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‘Completely blindsided’: Whistler gyms wrestle with logic behind recent closures

Business owners argue gyms should be considered essential in COVID-19 pandemic
Altitude Fitness in Creekside.

It wasn’t long after the Dec. 21 announcement that B.C. would once again be closing gyms and fitness centres that Whistler Creek Athletic Club owner Hannah Edleston’s phone began to explode with messages.

“If you had seen the amount of people who messaged me and emailed me—literally the second it was announced, my phone blew up. I had people messaging me saying, ‘Please don’t close. I need this for my mental health,’” she recalled. “I’m all for public health and safety, but I don’t understand closing something that is vital to not only somebody’s physical health but mental health, which right now is so important.” 

While owners Pique spoke with expected some form of restriction to come down this holiday season amidst surging Omicron cases, most were surprised to find out they would have to shut down completely until at least Jan. 18.  

“I think we were expecting maybe lower capacity, probably cancelling classes again,” said Katie McFetridge, owner of Altitude Fitness. “But I have to say we were completely blindsided. We did not see this coming.” 

For a sector that had to weather a full closure once before in the pandemic, the announcement couldn’t have come at a worse time, as gyms head into the new year, historically one of their busiest periods. 

“It’s extremely challenging because in years past we rely on these little surges to increase our member base, and for the first time in years, even though I’ve been open since 2008, we’re struggling to get back the base we once had, so to lose this opportunity is a huge blow,” explained Jordan Glasser, owner of Whistler’s home for CrossFit, Opus Athletics. 

Gyms already had to contend with the loss of both members and staff after the first lockdown, many of the latter either pressed to return to their home countries or forced to look for new work with no clear timeline for reopening. Businesses such as gyms, clubs and event venues mandated to close last week are eligible for a one-time provincial relief grant of between $1,000 and $10,000, based on the number of staff they employ. On the federal side, Ottawa has also adjusted its Canada Worker Lockdown Benefit to offer $300 a week to eligible employees in provinces or territories that have introduced capacity-limiting restrictions of 50 per cent or more.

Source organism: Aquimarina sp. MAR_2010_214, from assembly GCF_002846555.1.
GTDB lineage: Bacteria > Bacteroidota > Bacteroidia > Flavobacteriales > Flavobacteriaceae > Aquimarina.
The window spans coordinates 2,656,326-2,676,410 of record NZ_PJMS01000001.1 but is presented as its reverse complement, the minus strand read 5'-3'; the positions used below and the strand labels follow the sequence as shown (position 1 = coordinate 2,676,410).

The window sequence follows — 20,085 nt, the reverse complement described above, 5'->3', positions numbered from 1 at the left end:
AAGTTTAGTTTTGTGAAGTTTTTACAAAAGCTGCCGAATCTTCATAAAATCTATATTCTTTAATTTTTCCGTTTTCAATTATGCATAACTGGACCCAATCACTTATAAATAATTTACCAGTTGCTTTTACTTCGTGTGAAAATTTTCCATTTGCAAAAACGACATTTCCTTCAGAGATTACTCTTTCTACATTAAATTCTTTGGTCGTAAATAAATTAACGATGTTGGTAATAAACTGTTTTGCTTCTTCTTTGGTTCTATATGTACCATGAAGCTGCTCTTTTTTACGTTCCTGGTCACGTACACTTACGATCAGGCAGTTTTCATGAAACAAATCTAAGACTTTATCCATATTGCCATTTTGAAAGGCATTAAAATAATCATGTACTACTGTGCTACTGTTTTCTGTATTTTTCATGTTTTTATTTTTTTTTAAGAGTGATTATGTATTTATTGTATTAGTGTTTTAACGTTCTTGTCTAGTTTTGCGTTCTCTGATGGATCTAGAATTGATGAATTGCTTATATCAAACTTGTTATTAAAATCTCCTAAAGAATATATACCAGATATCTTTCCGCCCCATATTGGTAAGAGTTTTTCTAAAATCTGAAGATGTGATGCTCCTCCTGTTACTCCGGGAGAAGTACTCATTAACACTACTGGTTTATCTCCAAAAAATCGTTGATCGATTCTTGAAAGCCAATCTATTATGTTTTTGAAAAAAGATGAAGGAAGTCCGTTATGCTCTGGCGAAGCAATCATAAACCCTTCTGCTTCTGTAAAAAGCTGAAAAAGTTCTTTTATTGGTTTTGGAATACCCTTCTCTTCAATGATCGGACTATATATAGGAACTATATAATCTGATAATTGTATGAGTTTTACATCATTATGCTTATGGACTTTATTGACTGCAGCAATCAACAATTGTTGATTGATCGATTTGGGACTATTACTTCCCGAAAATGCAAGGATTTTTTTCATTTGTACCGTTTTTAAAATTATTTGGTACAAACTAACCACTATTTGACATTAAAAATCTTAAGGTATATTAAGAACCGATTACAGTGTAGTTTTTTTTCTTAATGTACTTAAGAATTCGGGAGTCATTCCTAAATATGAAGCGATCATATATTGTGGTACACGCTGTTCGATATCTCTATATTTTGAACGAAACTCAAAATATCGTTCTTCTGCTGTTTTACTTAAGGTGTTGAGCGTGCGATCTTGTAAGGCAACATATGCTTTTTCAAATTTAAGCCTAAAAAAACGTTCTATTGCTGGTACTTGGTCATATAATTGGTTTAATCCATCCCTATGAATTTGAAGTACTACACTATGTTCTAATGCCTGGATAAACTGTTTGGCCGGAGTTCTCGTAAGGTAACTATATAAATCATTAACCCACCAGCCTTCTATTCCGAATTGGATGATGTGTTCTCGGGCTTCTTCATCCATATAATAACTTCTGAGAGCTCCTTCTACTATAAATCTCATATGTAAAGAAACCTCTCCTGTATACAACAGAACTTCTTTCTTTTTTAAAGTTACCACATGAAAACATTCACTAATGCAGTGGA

“All my personal trainers, everyone, is out of work and they’ve offered them $300 a week. In Whistler, I’d love to see someone live on $300 a week,” said Edleston, whose Creekside gym is eligible for a $5,000 provincial relief grant, available to businesses of between five and 99 employees, which she said is not enough to cover her overhead costs for a month. 

Fitness centres across B.C. have wrestled with the medical logic behind the closures, with some defying the closure order, as venues such as food-primary pubs, cinemas and theatres are allowed to stay open at limited capacities. Last week, Dr. Brian Conway, head of the Vancouver Infectious Diseases Centre, told CityNews he had yet to see the numbers to suggest gyms were a major vector for COVID-19 transmission, but expressed hope the province has a strong case behind the closures. 

A petition calling for gyms and fitness centres to stay open that was launched last week has at press time garnered more than 35,000 signatures and sparked a debate over whether gyms should be deemed essential in the pandemic. 

According to local gym owners, there’s no question they should be. 

“I know the industry is fighting very hard right now to try and overturn that,” said McFetridge. “Whether or not we will be able to open legally before the 18th is a big question in the whole industry’s mind, I think.” 

Beyond the clear physical and mental benefits that gyms offer is a sense of community that is hard to replicate over Zoom, argued Lindsay May, owner of Kufuka Fitness, who had to downsize to a smaller studio last year due to the ongoing restrictions.   

“One of the most heartbreaking things for me when I shut the studio last year was the connection that it offered people,” she said. “It was an opportunity for people to actually be together and we had important relationships that were formed. We called it our little fitness family."